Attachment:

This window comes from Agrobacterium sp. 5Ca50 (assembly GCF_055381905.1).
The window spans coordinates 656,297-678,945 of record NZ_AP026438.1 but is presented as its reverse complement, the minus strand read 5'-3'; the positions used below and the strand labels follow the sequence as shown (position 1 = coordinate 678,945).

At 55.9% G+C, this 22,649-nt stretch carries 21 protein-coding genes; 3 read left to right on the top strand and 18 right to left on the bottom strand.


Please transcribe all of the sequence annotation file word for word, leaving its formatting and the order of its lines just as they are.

This window comes from Agrobacterium sp. 5Ca50 (assembly GCF_055381905.1).
The window spans coordinates 656,297-678,945 of record NZ_AP026438.1 but is presented as its reverse complement, the minus strand read 5'-3'; the positions used below and the strand labels follow the sequence as shown (position 1 = coordinate 678,945).

At 55.9% G+C, this 22,649-nt stretch carries 21 protein-coding genes; 3 read left to right on the top strand and 18 right to left on the bottom strand.